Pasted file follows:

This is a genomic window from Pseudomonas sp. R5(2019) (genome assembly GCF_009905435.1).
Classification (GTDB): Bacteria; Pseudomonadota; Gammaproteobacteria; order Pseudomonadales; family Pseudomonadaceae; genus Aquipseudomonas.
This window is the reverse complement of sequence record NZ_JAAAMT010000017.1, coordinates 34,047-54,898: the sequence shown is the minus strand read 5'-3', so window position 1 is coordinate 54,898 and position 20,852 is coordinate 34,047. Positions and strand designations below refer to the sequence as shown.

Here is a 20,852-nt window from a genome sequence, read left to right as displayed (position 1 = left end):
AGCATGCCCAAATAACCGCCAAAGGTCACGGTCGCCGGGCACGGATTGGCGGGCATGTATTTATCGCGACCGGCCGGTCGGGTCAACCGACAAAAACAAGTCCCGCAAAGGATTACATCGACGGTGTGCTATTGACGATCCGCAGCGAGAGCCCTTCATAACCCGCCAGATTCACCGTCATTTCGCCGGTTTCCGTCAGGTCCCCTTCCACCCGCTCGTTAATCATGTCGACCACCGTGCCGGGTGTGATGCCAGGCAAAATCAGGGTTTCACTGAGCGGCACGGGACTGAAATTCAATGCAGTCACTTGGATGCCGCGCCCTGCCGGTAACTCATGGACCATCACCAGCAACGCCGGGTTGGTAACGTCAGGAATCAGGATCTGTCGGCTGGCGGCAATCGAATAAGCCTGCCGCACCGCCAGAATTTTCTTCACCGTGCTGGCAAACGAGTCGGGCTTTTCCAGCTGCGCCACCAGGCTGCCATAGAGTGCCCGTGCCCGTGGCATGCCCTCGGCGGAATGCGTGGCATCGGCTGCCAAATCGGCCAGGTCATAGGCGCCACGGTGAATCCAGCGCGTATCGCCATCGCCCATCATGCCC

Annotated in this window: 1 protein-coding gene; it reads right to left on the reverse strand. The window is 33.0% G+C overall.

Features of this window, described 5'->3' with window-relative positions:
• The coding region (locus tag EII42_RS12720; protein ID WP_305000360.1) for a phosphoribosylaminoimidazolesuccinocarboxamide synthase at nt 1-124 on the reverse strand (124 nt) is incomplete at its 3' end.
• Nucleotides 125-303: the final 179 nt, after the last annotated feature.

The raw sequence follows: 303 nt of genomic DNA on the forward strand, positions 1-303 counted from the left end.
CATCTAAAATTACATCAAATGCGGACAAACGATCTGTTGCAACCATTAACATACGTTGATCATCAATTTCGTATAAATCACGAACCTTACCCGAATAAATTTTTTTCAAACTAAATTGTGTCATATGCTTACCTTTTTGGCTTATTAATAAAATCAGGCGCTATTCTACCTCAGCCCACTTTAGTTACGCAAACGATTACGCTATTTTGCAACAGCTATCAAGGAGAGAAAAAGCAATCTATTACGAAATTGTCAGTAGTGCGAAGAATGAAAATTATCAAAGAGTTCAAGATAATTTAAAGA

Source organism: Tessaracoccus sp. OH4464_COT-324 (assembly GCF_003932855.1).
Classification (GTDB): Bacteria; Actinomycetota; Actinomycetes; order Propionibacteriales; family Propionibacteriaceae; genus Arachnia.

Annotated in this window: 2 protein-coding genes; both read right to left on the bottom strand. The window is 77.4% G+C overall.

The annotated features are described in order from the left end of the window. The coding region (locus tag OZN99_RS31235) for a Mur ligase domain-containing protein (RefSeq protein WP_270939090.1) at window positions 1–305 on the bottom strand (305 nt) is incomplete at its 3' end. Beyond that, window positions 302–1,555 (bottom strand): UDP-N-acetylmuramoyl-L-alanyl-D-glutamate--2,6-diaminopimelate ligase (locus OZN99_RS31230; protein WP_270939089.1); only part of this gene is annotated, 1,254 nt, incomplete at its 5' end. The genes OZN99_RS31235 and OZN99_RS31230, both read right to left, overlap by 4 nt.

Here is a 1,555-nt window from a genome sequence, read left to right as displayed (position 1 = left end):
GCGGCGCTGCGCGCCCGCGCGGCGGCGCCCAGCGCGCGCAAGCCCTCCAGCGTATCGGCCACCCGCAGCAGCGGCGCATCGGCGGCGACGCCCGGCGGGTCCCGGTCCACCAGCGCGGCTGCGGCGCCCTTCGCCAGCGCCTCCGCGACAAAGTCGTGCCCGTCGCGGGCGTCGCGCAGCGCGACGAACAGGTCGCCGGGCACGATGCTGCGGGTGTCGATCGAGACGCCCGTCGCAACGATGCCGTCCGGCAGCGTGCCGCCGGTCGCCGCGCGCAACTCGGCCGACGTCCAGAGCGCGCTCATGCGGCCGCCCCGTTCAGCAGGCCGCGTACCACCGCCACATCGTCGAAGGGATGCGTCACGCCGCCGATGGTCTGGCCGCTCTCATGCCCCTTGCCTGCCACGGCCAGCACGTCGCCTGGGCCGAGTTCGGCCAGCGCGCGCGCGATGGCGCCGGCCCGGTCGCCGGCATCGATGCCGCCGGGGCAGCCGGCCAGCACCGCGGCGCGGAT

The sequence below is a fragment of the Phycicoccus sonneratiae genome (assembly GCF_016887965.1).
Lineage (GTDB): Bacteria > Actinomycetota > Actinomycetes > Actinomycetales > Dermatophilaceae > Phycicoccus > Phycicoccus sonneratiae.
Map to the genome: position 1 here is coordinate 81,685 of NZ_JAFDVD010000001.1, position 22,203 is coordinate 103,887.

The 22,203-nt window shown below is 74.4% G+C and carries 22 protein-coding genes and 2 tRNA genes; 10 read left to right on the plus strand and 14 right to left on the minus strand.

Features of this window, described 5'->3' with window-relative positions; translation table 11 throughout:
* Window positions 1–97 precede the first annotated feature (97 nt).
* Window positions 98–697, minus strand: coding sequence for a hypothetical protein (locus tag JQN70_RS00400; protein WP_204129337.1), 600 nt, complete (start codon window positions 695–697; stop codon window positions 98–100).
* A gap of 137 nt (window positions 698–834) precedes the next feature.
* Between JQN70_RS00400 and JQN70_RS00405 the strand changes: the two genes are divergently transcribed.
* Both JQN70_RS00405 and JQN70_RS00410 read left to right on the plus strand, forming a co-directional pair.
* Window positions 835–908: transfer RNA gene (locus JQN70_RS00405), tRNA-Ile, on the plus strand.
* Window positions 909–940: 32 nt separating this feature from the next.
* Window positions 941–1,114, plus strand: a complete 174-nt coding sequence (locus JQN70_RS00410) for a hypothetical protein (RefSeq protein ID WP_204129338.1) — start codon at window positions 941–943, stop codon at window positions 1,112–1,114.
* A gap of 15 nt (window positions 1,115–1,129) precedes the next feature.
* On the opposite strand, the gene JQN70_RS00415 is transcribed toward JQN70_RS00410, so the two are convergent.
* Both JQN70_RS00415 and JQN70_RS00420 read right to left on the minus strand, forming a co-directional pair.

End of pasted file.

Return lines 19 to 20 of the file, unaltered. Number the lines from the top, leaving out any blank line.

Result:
Lineage (GTDB): Bacteria > Actinomycetota > Actinomycetes > Actinomycetales > Dermatophilaceae > Phycicoccus > Phycicoccus sonneratiae.
Map to the genome: position 1 here is coordinate 81,685 of NZ_JAFDVD010000001.1, position 22,203 is coordinate 103,887.